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Comparison of Existing Threat Catalogues

1 Introduction
Almost every risk assessment methodology (see also comparison provided by ENISA [EN]) comes with at least a short list of example threats. We have not found any prior
analysis work that would explain how-to create, structure and maintain a threat catalog.
The below comparison table contains a sample collection of threat catalogs that are prominent in our environment. The table is by far not exhaustive but serves to illustrate
the differences in extent, scope and structure.

1.1 Audience and Context


The audience and the application (context) of a threat catalog is determining the best suitable structure. The audience determines the abstraction level as well as the best
breadth and depth of the threat catalog.
If the threat catalog is targeted to home users the abstraction level should be low and everything that goes beyond the “top 5 threats” would be overwhelming the home-
user. The threat list of Melani for example clearly target home users. On the other end of the spectre we find the threat catalogue of BITs that targets IT security
administrators of enterprises.
The application (context) determines how to best structure the threat description. If a threat catalog is used to prompt risk scenarios in a risk analysis then it is helpful to
have examples of how the threat can manifest (threat agents, and potential impact). If the threat catalogue is used to advice in best practices to mitigate the most common
risks then links to controls are a very valuable enhancement.

1.2 Focus and Origin


Most of the available catalogs are either from government sponsored IT security programs or from commercial risk management frameworks. Open-source organizations
like OWASP, or other well known organizations like ISO/IEC, CERT, SANS and OASIS do (surprisingly) not provide any threat catalogs. Microsoft [MI] has in our opinion at
the time of this writing the most sophisticated threat modeling approach (with publicly available tool support) but also Microsoft does not explicitly publish a threat catalog.
However there is a built-in attack catalog.

1.3 Catalog structure


A well thought through structure of the threat catalog will facilitate risk-analysis and architectural design. We found that the threat catalog of BSI offers a structure that
lends itself well to the workflows of both security architects as well as general IT risk analysts. Both the navigatability as well as the examples support the understandability.

1.4 Size and coverage


Among the catalogs with global target audience, ISF [IS], CRAMM [CR], and BITS [BI] we have found that BITS has the greatest coverage, both in depth and breadth, with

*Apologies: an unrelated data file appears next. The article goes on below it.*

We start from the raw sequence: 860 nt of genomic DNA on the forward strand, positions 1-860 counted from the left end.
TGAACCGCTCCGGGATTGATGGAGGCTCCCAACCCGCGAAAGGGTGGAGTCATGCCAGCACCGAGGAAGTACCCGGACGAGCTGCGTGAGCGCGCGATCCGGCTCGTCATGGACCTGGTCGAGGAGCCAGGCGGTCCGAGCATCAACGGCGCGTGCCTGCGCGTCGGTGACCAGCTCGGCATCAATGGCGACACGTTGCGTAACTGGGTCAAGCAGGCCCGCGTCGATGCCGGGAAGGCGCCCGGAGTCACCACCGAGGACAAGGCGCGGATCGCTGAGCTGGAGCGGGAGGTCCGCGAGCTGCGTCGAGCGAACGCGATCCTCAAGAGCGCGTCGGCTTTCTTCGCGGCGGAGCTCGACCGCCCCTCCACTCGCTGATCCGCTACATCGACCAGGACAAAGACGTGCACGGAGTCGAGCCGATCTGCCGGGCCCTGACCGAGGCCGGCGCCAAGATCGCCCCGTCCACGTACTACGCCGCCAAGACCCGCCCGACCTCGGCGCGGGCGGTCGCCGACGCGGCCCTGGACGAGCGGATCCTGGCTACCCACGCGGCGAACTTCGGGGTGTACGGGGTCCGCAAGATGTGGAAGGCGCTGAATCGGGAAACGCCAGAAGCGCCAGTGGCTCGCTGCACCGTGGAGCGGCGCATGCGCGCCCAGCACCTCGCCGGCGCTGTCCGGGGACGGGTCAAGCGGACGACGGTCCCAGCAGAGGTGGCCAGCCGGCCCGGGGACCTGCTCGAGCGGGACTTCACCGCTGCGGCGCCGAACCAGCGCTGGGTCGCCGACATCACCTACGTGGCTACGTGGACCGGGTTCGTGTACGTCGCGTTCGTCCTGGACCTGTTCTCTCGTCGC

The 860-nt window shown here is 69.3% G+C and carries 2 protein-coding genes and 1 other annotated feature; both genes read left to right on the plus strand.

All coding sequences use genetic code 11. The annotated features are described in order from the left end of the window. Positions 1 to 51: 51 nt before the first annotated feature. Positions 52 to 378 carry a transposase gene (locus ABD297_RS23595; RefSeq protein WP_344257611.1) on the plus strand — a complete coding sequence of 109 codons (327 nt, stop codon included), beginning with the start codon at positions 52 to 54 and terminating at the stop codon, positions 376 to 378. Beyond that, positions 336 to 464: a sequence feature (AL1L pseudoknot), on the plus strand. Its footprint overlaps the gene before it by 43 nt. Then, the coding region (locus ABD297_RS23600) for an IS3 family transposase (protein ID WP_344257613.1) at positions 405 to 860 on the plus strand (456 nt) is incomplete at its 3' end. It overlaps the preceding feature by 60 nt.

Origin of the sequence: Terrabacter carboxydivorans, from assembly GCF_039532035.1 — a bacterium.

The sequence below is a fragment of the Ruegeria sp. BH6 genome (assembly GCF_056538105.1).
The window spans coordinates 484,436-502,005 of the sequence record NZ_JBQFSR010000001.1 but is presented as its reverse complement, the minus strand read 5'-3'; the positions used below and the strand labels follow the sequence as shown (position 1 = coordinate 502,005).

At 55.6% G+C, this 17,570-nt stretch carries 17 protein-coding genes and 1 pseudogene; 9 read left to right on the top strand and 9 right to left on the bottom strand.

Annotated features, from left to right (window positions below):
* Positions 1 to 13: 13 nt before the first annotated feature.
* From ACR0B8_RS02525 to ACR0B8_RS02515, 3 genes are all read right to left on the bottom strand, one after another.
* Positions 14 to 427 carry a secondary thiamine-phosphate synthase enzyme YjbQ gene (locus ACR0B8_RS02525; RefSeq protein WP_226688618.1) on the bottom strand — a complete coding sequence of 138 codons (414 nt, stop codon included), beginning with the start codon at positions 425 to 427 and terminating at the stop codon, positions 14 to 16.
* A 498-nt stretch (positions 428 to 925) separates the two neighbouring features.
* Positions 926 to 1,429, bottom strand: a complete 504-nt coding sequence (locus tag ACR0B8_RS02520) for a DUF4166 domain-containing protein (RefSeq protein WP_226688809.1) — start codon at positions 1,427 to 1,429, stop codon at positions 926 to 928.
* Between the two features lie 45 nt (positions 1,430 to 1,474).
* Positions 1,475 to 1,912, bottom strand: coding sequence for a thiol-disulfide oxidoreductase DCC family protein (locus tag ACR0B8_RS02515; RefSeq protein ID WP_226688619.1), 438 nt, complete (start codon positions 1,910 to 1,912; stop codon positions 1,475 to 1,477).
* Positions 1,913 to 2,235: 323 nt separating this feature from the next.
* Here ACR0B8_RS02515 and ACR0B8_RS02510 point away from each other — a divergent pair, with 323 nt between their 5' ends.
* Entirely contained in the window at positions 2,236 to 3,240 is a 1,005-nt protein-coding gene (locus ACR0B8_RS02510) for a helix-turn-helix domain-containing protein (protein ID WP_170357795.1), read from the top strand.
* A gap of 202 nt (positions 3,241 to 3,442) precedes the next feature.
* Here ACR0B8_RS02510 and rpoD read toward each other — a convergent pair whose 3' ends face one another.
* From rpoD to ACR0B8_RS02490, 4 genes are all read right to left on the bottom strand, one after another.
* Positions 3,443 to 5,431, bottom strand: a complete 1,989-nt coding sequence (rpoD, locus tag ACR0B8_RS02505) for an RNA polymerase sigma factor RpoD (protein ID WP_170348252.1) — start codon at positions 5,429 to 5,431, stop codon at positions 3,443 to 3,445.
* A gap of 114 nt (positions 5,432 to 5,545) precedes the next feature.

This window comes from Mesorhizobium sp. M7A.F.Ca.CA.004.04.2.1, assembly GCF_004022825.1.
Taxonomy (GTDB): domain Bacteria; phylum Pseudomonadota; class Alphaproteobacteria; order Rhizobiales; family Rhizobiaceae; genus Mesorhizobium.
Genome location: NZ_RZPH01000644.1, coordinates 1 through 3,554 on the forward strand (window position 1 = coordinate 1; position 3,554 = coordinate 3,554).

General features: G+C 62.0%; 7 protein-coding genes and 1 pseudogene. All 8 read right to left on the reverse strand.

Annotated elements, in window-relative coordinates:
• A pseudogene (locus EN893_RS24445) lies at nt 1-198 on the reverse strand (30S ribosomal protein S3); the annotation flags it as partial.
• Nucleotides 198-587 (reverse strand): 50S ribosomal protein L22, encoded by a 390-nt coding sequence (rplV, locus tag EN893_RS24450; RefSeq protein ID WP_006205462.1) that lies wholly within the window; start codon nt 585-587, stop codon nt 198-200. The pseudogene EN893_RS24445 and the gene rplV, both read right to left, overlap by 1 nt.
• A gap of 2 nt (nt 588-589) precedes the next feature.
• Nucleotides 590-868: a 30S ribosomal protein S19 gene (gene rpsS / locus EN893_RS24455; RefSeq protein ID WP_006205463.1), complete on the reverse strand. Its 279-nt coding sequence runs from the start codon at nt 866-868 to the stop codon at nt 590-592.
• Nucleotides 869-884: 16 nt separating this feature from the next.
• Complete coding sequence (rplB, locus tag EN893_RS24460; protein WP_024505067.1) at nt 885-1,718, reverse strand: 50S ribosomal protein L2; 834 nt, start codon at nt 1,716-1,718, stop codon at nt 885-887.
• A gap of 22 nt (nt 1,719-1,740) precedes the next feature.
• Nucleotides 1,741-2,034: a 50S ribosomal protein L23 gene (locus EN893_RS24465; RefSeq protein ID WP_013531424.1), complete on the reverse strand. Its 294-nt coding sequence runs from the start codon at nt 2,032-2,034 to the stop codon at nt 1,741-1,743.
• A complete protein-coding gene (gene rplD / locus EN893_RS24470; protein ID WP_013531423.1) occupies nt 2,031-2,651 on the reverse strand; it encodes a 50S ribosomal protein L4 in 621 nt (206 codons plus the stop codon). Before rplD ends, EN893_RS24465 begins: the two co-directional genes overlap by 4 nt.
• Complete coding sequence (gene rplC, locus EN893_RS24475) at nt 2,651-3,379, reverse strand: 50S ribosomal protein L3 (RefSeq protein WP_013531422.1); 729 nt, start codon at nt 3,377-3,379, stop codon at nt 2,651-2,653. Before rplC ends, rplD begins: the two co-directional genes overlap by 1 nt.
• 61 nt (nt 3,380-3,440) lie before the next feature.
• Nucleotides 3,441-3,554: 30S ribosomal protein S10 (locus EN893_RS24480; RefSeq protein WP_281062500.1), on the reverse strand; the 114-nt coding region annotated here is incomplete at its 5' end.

over 600 threats it is by far the most extensive catalogue.

1.5 Mappings
Corporate IT Risk/Security standards can be based on different best practice collections. To support the workflows and governance needs of company the threat catalog
should map the threats against the required controls that mitigate the threat impact. For governance reasons it is also helpful to have a mapping between the threats and

comparison of existing threat catalogues_bg.doc 13.11.2008 page 1


the corresponding policy/standard statements that require the consequential risk to be mitigated. In this respect ISF provides the most complete and the most uptodate set
of materials (with the risk assessment method IRAM, the “standard of good practice” as a policy framework and a rich set of supporting implementation guidelines).
Name BSI (Germany) BITS ISF CRAMM MELANI Microsoft
Threat Model
URL http://www.bsi.de/english/g http://www.bitsinfo.org/ (Not publicly available) (Not publicly available) http://www.melani.admin.ch/t http://www.microsoft.com/
shb/manual/t/t01.htm downloads/Publications hemen/00103/index.html?lan downloads/details.aspx?fa
%20Page/BITS%20Kalculat g=de milyid=59888078-9daf-
or/ 4e96-b7d1-
bitskalculatorspreadsht.xls 944703479451

Focus/Origin Operational Risks Operational Risks CIA Risks for information Operational Risks Attacks through internet Application Security Risks
systems
Catalog context -> Base IT security -> Risk Measurement Information Risk Information Risk Assessment Advice for home computer Threat modelling tool
manual -> Basel II Assessment Methodology Methodology security
-> Financial Services and Security Incident
Analysis
Catalog structure 5 chapters: -> Threat categories and Structured list with main Simple list Simple list Structured list with typical
- Force majeur generic risks are a flat list categories: application targets attacks
- Organiz. shortcomings -> covering: - External attack
- Human failure Physical threats - Theft
- Technical failure Legal threats - Service interruption
- Deliberate acts Criminal threats - Internal Misuse
Operational threats - Unforeseen effect of
human error threats change
- Malfuntion

Catalog Size 370 Threats for all 5 -> 70 Threat Categories 49 Threats 37 Threats 12 specific threats (attack 36 detail attacks in 19
chapters -> Over 600 generic risk methods and vulnerability higher level attacks
descriptions sources)
Mapping to ISO NO YES NO No No No
Other mappings To vulnerabilities To mitigation actions To mitigating actions To mitigation actions
To Basel II requirements To asset groups
To mitigating controls
Last updated 2004 2004 Continous Continuous N/A N/A
Table 1: Comparison of existing threat catalogs

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